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Perspective

'Schadenfareed' and the humbling of hubris

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TIPPING POINT: Jeffrey Goldberg of 'The Atlantic' first raised the red flag of lack of attribution

Fareed Zakaria has now been cleared of allegations of plagiarism. But charges of hubris - the fact that he was not seen as humble enough on the road to success - still hang in the air.

In April this year, a college-mate of mine, now a thriving cardiologist in a bleak Texas oil town, wrote to me asking if I knew CNN/Time's Fareed Zakaria, and if I did, could I put in a word with him to spare an hour or so for a chat with a group of politically engaged South Asian doctors. They had heard Zakaria was visiting their city (Midland-Odessa, which is also George Bush's hometown) for a talk and wanted host a meal for him during his visit. Indeed, I had met Fareed Zakaria a few times before so I promised to sound him out, not sure if the celebrated (and now disgraced and subsequently rehabilitated ) analyst, spoken of as a future US mandarin or policy honcho, would even remember me.

The last time we met was when he invited me to guest on his newly launched TV show. Perhaps I was a poor talking head, or perhaps my views were unpalatable, but I never returned to the show. You see, I'm something of a perpetual dissenter in the US capital (18 years) who doesn't buy or recite boilerplate Washington DC narratives, and I have a blunt way of remembering and recounting uncomfortable facts in a city that has a very porous memory. For instance, I remember a time in the mid-1990 s when the Taliban were guests of the US State Department, complete with their black turbans and dark views, which didn't bother Washington DC in the least. Or I can recall days when Israel, Iran (yes, Iran!) and the United States were sworn allies. But we'll save all those stories for another day.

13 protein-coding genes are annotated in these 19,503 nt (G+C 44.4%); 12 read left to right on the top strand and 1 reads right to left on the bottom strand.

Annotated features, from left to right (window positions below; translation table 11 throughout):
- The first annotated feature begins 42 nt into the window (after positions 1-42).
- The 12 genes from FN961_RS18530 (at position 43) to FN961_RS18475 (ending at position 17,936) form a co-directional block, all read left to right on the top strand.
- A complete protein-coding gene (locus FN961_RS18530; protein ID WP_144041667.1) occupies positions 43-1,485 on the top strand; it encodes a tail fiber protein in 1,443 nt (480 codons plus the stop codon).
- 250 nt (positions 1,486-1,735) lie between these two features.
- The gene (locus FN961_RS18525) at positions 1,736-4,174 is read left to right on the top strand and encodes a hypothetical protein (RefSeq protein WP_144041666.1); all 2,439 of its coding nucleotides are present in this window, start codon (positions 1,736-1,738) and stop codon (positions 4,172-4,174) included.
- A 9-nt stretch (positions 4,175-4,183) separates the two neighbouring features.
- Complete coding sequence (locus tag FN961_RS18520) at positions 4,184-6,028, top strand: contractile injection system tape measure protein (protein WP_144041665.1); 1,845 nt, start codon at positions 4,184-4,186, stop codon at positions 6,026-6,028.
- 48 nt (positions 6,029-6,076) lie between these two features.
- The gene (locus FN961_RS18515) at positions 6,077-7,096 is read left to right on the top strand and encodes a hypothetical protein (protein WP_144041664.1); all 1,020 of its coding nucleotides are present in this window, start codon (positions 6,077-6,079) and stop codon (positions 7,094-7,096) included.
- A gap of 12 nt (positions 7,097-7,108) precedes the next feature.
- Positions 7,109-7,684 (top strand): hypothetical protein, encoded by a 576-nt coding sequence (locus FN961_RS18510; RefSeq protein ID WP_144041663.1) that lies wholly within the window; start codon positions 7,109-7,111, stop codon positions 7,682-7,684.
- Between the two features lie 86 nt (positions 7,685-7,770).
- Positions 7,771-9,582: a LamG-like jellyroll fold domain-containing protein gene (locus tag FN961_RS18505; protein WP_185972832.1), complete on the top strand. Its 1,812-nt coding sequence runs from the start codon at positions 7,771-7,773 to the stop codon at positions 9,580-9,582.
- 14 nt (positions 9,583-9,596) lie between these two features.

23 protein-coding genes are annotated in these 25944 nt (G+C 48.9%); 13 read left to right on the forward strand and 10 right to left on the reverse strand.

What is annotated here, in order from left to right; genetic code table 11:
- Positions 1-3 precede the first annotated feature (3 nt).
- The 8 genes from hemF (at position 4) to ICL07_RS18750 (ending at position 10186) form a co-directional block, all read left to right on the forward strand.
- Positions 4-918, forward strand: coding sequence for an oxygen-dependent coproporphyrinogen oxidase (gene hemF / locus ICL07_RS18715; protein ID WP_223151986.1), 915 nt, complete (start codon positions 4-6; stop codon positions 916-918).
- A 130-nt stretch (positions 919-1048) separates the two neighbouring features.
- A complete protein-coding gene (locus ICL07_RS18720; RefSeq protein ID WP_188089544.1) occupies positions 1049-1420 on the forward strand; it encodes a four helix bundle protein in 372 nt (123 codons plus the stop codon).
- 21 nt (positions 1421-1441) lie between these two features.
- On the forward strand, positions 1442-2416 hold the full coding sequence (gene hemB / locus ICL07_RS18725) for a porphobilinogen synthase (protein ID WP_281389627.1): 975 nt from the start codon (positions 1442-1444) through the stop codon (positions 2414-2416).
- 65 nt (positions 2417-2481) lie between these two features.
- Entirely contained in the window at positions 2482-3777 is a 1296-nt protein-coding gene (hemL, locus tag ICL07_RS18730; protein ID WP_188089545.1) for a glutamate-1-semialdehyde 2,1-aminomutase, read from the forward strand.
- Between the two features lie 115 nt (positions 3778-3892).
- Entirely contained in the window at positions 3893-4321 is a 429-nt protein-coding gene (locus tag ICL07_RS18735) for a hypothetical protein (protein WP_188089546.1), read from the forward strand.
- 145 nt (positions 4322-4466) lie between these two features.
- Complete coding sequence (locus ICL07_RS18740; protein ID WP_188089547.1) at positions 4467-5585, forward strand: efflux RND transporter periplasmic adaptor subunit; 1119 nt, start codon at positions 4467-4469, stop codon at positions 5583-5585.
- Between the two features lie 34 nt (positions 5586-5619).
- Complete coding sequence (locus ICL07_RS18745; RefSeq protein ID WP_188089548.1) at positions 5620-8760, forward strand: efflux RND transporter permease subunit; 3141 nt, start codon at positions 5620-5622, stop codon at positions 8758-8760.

Anyway, I emailed Fareed Zakaria recalling our meetings and conveying my friend's request and the physician group's background and interest. Sometime later, I received a reply from his assistant conveying that "Fareed greatly appreciates your kind note. He must, unfortuantely, regret the offer to be hosted in Midland. The schedule is full from the time of arrival through depature" (email reproduced with typos ). In my email, I'd also sought a separate phone conversation with Fareed to talk about the then hot-button India-US-Iran imbroglio (over oil sanctions ), but the assistant relayed that "he will have to regret that as well. He is traveling abroad through the end of the week and returns to a very full schedule. " However, "if the call could wait a week or two, please let me know a little more - when, where, how would the conversation be used?" the assistant inquired.

Busy man, I noted wryly to myself. There was no sense of pique or being offended because he was more a professional acquaintance rather than a friend or colleague. Besides, it is possible that he was genuinely busy and couldn't spare any time;it's not easy to write multiple columns, host a TV show, write learned foreign policy treatises, and walk the talk circuit (where he reportedly commands a fee of $ 75, 000 per gig).